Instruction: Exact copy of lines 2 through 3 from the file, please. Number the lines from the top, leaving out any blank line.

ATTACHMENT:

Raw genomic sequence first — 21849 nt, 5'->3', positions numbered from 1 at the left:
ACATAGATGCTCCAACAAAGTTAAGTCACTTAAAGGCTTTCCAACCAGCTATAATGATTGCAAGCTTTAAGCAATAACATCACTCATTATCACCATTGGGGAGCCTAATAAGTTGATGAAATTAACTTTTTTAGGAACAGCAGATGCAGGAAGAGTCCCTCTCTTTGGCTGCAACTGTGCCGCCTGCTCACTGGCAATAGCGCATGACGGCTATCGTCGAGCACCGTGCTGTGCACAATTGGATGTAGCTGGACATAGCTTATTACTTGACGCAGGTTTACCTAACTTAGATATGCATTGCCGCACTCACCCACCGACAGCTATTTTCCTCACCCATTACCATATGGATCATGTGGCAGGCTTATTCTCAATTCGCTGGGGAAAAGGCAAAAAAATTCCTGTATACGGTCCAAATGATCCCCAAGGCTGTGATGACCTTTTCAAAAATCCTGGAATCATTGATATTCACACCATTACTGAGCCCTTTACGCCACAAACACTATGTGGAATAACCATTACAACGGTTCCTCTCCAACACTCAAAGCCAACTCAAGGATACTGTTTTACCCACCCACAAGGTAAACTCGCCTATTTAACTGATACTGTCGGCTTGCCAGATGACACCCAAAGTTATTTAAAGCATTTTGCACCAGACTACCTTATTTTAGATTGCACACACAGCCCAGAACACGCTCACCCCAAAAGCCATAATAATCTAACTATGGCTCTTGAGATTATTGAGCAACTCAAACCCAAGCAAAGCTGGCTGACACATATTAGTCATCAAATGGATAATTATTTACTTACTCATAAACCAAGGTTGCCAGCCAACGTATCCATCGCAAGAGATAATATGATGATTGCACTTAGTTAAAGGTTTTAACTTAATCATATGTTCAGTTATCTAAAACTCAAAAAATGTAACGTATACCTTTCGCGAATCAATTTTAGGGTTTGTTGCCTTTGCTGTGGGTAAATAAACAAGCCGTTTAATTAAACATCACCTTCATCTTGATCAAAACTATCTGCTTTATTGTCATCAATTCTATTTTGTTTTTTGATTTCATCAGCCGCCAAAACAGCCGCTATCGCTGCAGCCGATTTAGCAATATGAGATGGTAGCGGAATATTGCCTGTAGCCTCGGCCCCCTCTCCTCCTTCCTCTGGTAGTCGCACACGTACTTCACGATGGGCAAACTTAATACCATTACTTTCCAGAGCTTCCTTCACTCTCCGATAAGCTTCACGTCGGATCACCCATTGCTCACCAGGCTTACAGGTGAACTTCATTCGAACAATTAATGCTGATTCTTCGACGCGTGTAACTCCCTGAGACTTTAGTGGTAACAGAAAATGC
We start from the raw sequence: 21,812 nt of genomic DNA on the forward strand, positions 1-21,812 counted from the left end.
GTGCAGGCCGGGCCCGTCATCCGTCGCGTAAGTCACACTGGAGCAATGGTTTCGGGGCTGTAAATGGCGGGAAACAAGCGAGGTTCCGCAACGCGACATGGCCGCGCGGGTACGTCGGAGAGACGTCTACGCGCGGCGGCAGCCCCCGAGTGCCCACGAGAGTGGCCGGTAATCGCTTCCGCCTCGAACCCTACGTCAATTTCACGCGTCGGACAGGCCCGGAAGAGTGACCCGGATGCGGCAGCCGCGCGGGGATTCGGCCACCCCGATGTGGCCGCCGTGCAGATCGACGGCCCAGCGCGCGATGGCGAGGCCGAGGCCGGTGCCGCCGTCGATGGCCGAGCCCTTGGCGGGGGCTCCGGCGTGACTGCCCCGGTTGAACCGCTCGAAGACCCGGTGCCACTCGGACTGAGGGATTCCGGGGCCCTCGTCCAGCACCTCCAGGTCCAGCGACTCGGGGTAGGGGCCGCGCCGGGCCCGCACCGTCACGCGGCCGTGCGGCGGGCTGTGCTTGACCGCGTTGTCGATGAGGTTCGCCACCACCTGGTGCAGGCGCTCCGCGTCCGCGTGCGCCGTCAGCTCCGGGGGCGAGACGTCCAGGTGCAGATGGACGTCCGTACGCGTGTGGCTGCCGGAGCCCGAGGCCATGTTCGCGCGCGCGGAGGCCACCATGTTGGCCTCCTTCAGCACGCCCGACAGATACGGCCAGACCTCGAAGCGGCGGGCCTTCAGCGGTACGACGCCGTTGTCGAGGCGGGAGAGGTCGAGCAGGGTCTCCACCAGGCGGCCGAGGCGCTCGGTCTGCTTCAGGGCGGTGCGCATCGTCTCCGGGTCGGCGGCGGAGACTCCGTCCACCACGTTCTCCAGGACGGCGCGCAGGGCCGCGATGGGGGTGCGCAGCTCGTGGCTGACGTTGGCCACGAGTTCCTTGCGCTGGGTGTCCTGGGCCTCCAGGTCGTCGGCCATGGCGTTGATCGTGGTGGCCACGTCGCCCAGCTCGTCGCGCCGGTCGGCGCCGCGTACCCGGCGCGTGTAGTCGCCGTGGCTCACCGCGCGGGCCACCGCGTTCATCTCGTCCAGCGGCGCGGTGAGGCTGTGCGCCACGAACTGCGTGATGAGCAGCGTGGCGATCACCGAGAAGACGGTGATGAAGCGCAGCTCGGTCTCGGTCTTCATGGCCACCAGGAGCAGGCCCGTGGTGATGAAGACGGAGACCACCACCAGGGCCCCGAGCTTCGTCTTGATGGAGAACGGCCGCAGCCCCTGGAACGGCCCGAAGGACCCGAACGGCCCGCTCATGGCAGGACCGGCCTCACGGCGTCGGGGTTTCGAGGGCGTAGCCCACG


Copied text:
ACATAGATGCTCCAACAAAGTTAAGTCACTTAAAGGCTTTCCAACCAGCTATAATGATTGCAAGCTTTAAGCAATAACATCACTCATTATCACCATTGGGGAGCCTAATAAGTTGATGAAATTAACTTTTTTAGGAACAGCAGATGCAGGAAGAGTCCCTCTCTTTGGCTGCAACTGTGCCGCCTGCTCACTGGCAATAGCGCATGACGGCTATCGTCGAGCACCGTGCTGTGCACAATTGGATGTAGCTGGACATAGCTTATTACTTGACGCAGGTTTACCTAACTTAGATATGCATTGCCGCACTCACCCACCGACAGCTATTTTCCTCACCCATTACCATATGGATCATGTGGCAGGCTTATTCTCAATTCGCTGGGGAAAAGGCAAAAAAATTCCTGTATACGGTCCAAATGATCCCCAAGGCTGTGATGACCTTTTCAAAAATCCTGGAATCATTGATATTCACACCATTACTGAGCCCTTTACGCCACAAACACTATGTGGAATAACCATTACAACGGTTCCTCTCCAACACTCAAAGCCAACTCAAGGATACTGTTTTACCCACCCACAAGGTAAACTCGCCTATTTAACTGATACTGTCGGCTTGCCAGATGACACCCAAAGTTATTTAAAGCATTTTGCACCAGACTACCTTATTTTAGATTGCACACACAGCCCAGAACACGCTCACCCCAAAAGCCATAATAATCTAACTATGGCTCTTGAGATTATTGAGCAACTCAAACCCAAGCAAAGCTGGCTGACACATATTAGTCATCAAATGGATAATTATTTACTTACTCATAAACCAAGGTTGCCAGCCAACGTATCCATCGCAAGAGATAATATGATGATTGCACTTAGTTAAAGGTTTTAACTTAATCATATGTTCAGTTATCTAAAACTCAAAAAATGTAACGTATACCTTTCGCGAATCAATTTTAGGGTTTGTTGCCTTTGCTGTGGGTAAATAAACAAGCCGTTTAATTAAACATCACCTTCATCTTGATCAAAACTATCTGCTTTATTGTCATCAATTCTATTTTGTTTTTTGATTTCATCAGCCGCCAAAACAGCCGCTATCGCTGCAGCCGATTTAGCAATATGAGATGGTAGCGGAATATTGCCTGTAGCCTCGGCCCCCTCTCCTCCTTCCTCTGGTAGTCGCACACGTACTTCACGATGGGCAAACTTAATACCATTACTTTCCAGAGCTTCCTTCACTCTCCGATAAGCTTCACGTCGGATCACCCATTGCTCACCAGGCTTACAGGTGAACTTCATTCGAACAATTAATGCTGATTCTTCGACGCGTGTAACTCCCTGAGACTTTAGTGGTAACAGAAAATGC
We start from the raw sequence: 21,812 nt of genomic DNA on the forward strand, positions 1-21,812 counted from the left end.